Rates of Actionable Genetic Findings in Individuals with Colorectal Cancer or Polyps Ascertained from a Community Medical Setting

Adam S. Gordon, Elisabeth A. Rosenthal, David S. Carrell, Laura M. Amendola, Michael O. Dorschner, Aaron Scrol, Ian B. Stanaway, Shannon DeVange, James D. Ralston, Hana Zouk, Heidi L. Rehm, Eric Larson, David R. Crosslin, Kathy A. Leppig, Gail P. Jarvik*

*Corresponding author for this work

Research output: Contribution to journalArticlepeer-review

1 Scopus citations

Abstract

As clinical testing for Mendelian causes of colorectal cancer (CRC) is largely driven by recognition of family history and early age of onset, the rates of such findings among individuals with prevalent CRC not recognized to have these features is largely unknown. We evaluated actionable genomic findings in community-based participants ascertained by three phenotypes: (1) CRC, (2) one or more adenomatous colon polyps, and (3) control participants over age 59 years without CRC or colon polyps. These participants underwent sequencing for a panel of genes that included colorectal cancer/polyp (CRC/P)-associated and actionable incidental findings genes. Those with CRC had a 3.8% rate of positive results (pathogenic or likely pathogenic) for a CRC-associated gene variant, despite generally being older at CRC onset (mean 72 years). Those ascertained for polyps had a 0.8% positive rate and those with no CRC/P had a positive rate of 0.2%. Though incidental finding rates unrelated to colon cancer were similar for all groups, our positive rate for cardiovascular findings exceeds disease prevalence, suggesting that variant interpretation challenges or low penetrance in these genes. The rate of HFE c.845G>A (p.Cys282Tyr) homozygotes in the CRC group reinforces a previously reported, but relatively unexplored, association between hemochromatosis and CRC. These results in a general clinical population suggest that current testing strategies could be improved in order to better detect Mendelian CRC-associated conditions. These data also underscore the need for additional functional and familial evidence to clarify the pathogenicity and penetrance of variants deemed pathogenic or likely pathogenic, particularly among the actionable genes associated with cardiovascular disease.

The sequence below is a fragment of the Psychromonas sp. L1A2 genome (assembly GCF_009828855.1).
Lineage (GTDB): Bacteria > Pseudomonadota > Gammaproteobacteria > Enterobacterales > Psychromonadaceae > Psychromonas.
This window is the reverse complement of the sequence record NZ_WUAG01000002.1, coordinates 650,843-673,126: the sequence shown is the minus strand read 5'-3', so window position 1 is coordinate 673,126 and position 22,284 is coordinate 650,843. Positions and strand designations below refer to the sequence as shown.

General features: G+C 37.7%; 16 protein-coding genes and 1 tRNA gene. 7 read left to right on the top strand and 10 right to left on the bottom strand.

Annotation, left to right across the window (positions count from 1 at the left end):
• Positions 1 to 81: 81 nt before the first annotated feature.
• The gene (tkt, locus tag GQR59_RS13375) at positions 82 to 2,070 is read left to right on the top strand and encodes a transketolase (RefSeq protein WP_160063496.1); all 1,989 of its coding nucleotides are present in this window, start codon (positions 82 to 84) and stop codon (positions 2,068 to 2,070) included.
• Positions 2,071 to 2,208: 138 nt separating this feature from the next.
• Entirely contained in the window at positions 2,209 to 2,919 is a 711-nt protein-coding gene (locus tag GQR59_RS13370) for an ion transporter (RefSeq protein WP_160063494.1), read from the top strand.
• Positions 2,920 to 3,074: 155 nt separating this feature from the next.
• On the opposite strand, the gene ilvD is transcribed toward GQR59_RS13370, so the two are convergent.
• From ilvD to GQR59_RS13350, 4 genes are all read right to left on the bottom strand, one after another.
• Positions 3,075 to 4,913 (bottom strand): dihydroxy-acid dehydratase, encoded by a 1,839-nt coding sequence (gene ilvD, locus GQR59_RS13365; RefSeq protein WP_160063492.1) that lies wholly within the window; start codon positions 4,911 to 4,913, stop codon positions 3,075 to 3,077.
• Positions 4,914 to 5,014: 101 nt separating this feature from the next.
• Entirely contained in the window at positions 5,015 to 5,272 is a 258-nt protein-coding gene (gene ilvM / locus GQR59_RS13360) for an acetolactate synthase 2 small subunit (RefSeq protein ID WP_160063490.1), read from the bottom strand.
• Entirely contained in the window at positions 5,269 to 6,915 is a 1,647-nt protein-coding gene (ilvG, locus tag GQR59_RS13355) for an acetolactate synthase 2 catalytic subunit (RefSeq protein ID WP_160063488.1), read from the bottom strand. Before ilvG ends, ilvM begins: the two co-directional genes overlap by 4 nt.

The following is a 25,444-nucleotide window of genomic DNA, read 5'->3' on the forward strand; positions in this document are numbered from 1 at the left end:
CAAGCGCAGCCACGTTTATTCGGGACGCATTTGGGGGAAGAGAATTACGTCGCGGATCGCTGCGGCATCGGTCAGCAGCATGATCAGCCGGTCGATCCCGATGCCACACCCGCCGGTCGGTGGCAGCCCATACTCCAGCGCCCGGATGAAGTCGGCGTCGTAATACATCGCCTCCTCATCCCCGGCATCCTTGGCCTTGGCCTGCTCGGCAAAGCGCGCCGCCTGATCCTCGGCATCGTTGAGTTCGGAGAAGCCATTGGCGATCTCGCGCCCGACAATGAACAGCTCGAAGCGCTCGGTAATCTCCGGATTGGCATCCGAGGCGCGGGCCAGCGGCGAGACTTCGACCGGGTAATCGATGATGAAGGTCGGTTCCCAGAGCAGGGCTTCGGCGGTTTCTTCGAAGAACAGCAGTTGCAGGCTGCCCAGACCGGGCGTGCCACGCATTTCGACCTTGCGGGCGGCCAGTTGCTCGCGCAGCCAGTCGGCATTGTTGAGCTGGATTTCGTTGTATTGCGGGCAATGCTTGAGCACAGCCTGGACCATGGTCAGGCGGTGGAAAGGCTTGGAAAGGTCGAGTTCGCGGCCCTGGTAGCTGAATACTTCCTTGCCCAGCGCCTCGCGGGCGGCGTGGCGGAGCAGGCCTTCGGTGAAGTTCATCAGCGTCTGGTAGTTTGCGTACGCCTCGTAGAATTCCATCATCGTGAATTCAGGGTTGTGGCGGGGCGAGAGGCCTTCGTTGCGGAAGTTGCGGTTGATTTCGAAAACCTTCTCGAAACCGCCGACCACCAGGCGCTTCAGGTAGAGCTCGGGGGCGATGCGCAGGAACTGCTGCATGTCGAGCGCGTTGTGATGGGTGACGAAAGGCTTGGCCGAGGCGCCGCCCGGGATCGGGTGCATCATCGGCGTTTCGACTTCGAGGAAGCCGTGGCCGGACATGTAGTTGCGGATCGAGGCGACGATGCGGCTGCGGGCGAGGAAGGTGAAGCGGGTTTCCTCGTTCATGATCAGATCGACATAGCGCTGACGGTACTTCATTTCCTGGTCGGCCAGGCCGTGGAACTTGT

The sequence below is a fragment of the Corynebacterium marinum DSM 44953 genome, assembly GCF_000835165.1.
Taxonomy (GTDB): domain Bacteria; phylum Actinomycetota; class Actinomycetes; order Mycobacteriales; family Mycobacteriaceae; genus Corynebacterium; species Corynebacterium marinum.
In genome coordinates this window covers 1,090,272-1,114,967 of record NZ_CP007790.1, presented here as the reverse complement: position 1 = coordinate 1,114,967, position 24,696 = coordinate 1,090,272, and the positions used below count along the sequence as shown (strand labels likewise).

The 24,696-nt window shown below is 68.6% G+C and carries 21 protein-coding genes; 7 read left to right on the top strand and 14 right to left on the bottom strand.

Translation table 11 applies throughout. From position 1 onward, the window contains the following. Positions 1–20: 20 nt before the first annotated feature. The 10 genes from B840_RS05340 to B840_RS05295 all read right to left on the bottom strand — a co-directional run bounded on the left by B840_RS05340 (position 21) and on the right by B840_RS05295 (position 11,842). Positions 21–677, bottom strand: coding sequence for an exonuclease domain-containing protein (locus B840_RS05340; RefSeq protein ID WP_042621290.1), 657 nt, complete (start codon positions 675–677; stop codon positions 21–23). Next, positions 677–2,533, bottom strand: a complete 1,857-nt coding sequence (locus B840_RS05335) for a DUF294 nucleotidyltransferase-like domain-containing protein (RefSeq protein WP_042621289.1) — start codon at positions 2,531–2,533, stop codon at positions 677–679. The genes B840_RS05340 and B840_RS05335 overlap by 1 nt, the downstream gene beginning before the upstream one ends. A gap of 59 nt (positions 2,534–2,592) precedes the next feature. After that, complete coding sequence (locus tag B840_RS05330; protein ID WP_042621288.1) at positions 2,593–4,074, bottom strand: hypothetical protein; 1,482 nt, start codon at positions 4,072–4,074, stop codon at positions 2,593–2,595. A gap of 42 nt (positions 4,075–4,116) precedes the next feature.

Original languageEnglish (US)
Pages (from-to)526-533
Number of pages8
JournalAmerican journal of human genetics
Volume105
Issue number3
DOIs
StatePublished - Sep 5 2019

Keywords

  • actionable variant
  • cancer risk
  • clinical sequencing
  • colorectal cancer
  • genetic testing
  • incidental finding
  • panel sequencing
  • polyp

ASJC Scopus subject areas

  • Genetics
  • Genetics(clinical)

Fingerprint Dive into the research topics of 'Rates of Actionable Genetic Findings in Individuals with Colorectal Cancer or Polyps Ascertained from a Community Medical Setting'. Together they form a unique fingerprint.

Cite this